phesphoserine or phosphoth~onine. PCP-] and PCP-ll hind to heparin-Scphar~C, retain a remarkable pNPP activity, are ancapable to dephosphoryiate phosphorylasc a, and display striking activity toward the acidic pho~hopeptide AS[32p~.EEEIE. They also by far prefer phosphosexyl peptide RRAS[3zP]VA over its phosphothreonyl derivative and are up.semitive to okadaic acid up to 1 p.M. These properties arc not consistent with the belonf~ng of PCP-1 and -II to any of the known classes of protein phosphatases and suggest that they are acidic pho~phatases. Conversely, PCP-II! is cS.~ntial[y free of pNPP activity; il readily dephosphorylates phosphohistone HI and phosphorylase a and it displays a striking preference toward the p h o ~ p h o t h ~ peptides (RRAT[~P]VA and RRREEET[~±P]EEEAA), while ihe phosphoseryl peptides (RRASI~2p]VA and AS[~P~EEEE) are very poor substrates of the enzyme. These properties together with the findings that PCP-HI does not bind to hepafiw Sepharose and is highly sensitive to okadaie acid (ICsn - 0.2 nM) allow to identify PcP-m wilh a plrot¢i~ pi~ephata.~ of the PP-ZA class. latmductlen Over the past few years accumulating lines of evidence strongly suggest that phosphorylation/dephosphorylation of proteins in plants is a widespread mechanism of intraeeliugar regulation of Browth and control of signal transduction [1-4]. There are indications that phospho~lation is involved in the regulation of nucleic acid synthesis either via modifications of non-enzymatic ehromatin proteins a n d / o r RNA polymerases [5-8] and in the regulation of plant protein synthesis [9,10l. It is also proved that at least seven specific en23'mes in plants are regulated by reversible phosphorylation [3]. The phosphorylation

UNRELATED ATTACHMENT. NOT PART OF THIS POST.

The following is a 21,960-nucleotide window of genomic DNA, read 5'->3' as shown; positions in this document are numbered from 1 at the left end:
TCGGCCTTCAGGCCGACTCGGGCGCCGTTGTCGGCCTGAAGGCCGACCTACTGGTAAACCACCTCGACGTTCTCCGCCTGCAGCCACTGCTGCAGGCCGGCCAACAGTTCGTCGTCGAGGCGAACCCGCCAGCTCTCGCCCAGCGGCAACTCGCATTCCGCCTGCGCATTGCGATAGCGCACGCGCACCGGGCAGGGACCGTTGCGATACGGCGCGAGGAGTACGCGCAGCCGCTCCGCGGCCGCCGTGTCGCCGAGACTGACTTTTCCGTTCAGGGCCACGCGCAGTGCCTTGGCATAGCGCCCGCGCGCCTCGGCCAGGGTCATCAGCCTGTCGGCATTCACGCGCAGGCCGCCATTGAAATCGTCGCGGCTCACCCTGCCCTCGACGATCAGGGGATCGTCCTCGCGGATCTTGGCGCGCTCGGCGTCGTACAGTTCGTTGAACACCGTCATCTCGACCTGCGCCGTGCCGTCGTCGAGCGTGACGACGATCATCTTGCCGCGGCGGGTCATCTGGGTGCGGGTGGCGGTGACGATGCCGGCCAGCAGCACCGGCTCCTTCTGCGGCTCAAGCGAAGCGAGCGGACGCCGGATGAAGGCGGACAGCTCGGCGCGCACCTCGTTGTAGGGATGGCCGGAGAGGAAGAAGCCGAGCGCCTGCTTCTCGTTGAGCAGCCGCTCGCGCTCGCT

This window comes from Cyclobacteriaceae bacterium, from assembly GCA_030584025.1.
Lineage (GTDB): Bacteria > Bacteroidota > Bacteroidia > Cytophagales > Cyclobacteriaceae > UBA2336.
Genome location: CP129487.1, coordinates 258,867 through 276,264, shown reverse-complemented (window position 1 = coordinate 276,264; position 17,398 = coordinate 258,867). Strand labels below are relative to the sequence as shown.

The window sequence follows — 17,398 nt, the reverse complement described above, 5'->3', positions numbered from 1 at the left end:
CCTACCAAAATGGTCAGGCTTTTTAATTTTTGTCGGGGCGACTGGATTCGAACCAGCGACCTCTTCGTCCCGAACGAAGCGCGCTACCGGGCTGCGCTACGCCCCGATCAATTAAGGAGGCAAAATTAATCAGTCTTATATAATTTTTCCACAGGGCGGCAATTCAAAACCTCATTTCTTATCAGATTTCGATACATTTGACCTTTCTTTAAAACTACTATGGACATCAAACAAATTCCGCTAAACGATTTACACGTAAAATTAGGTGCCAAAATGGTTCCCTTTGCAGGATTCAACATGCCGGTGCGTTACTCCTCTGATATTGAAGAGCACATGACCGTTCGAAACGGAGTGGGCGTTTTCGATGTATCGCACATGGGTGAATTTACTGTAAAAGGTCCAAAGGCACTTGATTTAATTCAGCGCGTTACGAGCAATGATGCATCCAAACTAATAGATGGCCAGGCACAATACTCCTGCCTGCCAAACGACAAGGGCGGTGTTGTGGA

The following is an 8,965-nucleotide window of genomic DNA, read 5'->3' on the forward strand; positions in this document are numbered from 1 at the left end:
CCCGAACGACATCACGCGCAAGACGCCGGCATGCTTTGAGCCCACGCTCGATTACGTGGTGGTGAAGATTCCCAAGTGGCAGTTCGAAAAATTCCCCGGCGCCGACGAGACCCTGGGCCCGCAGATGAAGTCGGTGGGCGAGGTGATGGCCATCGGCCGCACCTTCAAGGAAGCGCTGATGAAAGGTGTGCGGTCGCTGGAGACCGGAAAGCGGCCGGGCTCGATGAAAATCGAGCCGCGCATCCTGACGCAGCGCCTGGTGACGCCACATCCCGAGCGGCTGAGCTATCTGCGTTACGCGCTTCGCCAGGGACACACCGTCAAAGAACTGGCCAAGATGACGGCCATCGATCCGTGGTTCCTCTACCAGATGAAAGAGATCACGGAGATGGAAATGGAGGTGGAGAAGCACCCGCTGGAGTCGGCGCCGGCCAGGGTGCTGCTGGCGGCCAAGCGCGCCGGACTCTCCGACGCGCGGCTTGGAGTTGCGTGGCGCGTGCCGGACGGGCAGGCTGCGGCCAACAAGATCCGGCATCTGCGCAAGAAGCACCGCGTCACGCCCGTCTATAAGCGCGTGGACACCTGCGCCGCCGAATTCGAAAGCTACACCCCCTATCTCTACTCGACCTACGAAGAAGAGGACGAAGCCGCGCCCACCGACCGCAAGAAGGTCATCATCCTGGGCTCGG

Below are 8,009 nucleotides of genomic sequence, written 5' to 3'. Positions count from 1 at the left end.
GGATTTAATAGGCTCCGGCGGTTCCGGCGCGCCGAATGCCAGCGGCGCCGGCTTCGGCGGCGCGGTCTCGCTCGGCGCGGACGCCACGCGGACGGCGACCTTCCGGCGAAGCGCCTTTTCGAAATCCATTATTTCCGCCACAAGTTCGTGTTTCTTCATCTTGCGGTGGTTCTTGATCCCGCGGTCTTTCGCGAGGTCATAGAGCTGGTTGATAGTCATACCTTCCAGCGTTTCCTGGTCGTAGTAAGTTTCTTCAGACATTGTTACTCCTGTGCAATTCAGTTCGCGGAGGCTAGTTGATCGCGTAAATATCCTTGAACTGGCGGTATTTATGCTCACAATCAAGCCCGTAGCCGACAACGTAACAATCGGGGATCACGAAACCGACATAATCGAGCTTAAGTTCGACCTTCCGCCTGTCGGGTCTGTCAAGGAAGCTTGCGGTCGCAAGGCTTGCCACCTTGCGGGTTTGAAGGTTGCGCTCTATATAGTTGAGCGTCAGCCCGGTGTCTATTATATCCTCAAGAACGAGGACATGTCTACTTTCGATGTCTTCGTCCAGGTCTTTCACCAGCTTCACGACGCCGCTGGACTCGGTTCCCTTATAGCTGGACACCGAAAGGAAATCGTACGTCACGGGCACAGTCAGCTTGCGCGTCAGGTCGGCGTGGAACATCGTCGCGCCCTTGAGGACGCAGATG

Abbleviatioes: PKA, cyclicAMP-del~ndeat protein kinase; PP-I and pp-zA, 2B, 2C~ l~otein phusphutmestype 1 and type 2A, 2B, 2C; PCP. phosphocaseinphusphalase from maize scedlinB¢PMSF, phenylmethylsulphonylfluoride; pNPP. pnitrophnny] phosphate; DTT, dithiothgcitol;ICon,inhibitionconslanl(concentrationcausing 50% inhibition). Con~espomdence:(3. Mu~y6ska, Institute of Biochemistry~;0dBiophysics, Polish Academy of Sciences, 36 Rakowieck~ 5c. 02.532 Warsaw, Poland.